The game of Life was invented in the ’70 by the prolific mathematician John H. Conway (see  for his biography). It becomes famous after Martin Gardner wrote about in his famous column in the Scientific American magazine [1,2]. The game is based on cellular automata conceived by Konrad Zuse and Stanislaw M. Ulam at beginning of the ’50 and then adopted by John von Neumann for his study on self-replicating automata [2,3]. A cellular automaton is composed of interacting units (cells) arranged in a square grid. The system evolves in life cycles where each cell change status and new cells can be born, and others can survive or eventually die. The status of each cell in the next cycle is defined by the interaction with their neighbor cells according to a given set of rules. The interaction occurs with the first neighbors of each cell. As shown in Figure 1, two type of neighbor’s cells (circles) can be used, the game of Life uses the Moore type neighborhood.
Conway serendipitously invented his automaton in the same period of the birth of the micro/personal computer and Gardner’ articles foster serious and amateur research activities on the properties of this automaton. The curiosity around this automaton brings to the discovery of many peculiar behaviors in particular arrangement of cells. A collection of the discovered automaton can be found in specialized dedicated to the game of Life as the Conwaylife at http://www.conwaylife.com. More about automaton and the game of Life can be found in the comprehensive book by Stephen Wolfram  or on Wikipedia.
Life in a Shell
Some time ago, I wrote a yet-another-life-program in awk language to visualize the evolution of Life on a terminal screen (see Appendix). This program is just an exercise to explore other features of the awk language. It is limited in graphics and in performances compared to the many existing programs of the game of Life but it is still a useful tool to explore this fascinating subject. In addition, for those having good memories of the microcomputing revolution of the ’80, it also gives a retro-computing feeling!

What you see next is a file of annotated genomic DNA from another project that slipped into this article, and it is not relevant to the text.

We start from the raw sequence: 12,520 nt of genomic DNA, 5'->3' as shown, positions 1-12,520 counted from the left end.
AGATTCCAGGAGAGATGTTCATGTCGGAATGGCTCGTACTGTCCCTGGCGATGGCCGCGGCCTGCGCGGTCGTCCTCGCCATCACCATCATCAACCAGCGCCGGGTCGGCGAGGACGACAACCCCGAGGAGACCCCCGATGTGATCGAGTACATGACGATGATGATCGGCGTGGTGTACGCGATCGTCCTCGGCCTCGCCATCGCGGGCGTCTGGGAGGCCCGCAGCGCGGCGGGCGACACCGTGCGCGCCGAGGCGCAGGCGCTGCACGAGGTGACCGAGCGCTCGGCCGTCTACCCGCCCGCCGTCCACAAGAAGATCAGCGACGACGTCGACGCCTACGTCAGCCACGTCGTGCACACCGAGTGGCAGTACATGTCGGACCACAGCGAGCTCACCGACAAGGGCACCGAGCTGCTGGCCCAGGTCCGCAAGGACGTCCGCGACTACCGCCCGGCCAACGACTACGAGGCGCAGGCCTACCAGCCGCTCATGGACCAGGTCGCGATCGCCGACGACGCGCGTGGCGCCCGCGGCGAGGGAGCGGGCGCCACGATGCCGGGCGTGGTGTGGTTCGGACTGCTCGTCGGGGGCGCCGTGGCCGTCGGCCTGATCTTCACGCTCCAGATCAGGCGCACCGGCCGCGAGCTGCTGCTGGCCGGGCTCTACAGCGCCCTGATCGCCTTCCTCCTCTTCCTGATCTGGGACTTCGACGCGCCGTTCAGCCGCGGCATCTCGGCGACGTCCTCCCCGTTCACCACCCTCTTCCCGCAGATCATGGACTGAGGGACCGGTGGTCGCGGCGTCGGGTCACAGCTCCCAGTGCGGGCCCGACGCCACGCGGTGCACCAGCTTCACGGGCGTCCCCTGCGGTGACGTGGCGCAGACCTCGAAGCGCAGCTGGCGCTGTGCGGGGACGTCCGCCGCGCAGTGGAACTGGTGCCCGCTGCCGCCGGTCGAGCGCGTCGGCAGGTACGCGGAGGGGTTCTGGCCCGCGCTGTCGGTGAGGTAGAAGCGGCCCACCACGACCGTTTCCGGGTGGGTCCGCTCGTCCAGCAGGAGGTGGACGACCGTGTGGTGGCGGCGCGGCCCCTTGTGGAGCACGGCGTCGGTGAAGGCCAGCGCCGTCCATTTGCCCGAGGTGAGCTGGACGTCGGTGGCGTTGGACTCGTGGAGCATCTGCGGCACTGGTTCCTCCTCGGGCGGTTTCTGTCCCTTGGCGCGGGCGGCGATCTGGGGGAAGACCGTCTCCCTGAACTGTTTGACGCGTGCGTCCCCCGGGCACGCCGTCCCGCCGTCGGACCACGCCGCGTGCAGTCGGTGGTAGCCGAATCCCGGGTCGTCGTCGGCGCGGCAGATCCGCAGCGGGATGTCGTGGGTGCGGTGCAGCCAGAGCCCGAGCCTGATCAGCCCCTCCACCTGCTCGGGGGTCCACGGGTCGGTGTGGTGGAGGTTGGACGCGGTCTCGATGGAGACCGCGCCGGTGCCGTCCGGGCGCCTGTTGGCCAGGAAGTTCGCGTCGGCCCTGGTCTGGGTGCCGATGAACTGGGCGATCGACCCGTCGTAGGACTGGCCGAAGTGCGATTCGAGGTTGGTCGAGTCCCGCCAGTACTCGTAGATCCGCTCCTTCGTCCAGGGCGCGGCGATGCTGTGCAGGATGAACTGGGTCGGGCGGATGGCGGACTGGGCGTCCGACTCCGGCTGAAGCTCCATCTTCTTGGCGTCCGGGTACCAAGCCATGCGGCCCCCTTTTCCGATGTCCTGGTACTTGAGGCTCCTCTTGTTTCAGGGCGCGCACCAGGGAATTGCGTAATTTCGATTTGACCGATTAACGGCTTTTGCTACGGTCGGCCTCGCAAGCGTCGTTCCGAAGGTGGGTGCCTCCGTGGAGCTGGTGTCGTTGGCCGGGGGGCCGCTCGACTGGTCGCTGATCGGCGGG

The program read game of Life starting configurations in RLE ( run-length encoding) format. To run the program type
awk -f Life.awk RLEfile
At the start, it gets the size of the terminal window (lines x columns) using the function TermSize() from the shell command tput. The terminal size is used to set the dimensions of the matrices used by the game. The function GenFrame() prepare the frame bordering the game arena. The type of neighbors used by the game is set using the function Neighbor(1), the parameter 1 is for Moore’s type. The function RLEreader read the contents of the RLE file and add the starting cell configuration to the center of the game matrix. The program does not read the type of rule since it only uses the original Conway rules (B3/S23). Therefore, please check the type of rule in the RLE file before using it [however, it is not difficult to implement also other types of rule by reading them from the RLE file and implementing in the function applyRule()]. The program then prints a menu that allows choosing to run the game in a continuous way by setting the number of generation or interactively by providing along the generation the number of steps to advance. The menu is set by using the do while loop (implemented in the gnu awk) and by getting the input from the keyboard using the command getline ch < “-“. The animation is performed by printing the matrix of the game that is updated according to the Life rules every step with the character frames. The colors, cleaning of the screen is obtained using ESC characters. In Mac OSX, you can increase or decrease the size of characters used in the terminal with the Cmd+/- keys, respectively. Decreasing the size of the characters, you can then increase the number of lines and columns by enlarging the terminal window. This will give you a larger game field for a large starting configuration of the game but you will pay the price of a reduced speed of the program. If the variable PBC in the BEGIN block of the program is set to 1, the game run with periodic boundary conditions. This is equivalent to run the game on the surface of a torus. The program is provided as it is and everybody is welcome to try and if you can improve it then please send me the new version!
I have added some examples of well-known configurations The examples are generated using RLE file obtained from the above-cited Conwaylife website. Enjoy it!
- M. Gardner. The fantastic combination of John Conway’s new solitaire game “life”.”. Scientific American, October 1970.
- M. Gardner. On cellular automata, self-reproduction, the Garden of Eden and the game of “life”. Scientific American, Feb. 1971.
- M. Schroeder. Fractal, Chaos, Power Laws: minutes from an infinite paradise., Dover Ed., 1991.
- S. Wolfram. A new kind of Science. Wolfram Media Inc.
- S. Roberts. Genius at Play. Bloomsbury Publishing, 2015.
The game was developed and tested on Mac OSX using the gawk. The program is in here:
Please copy it to a text file named, for example, Life.awk.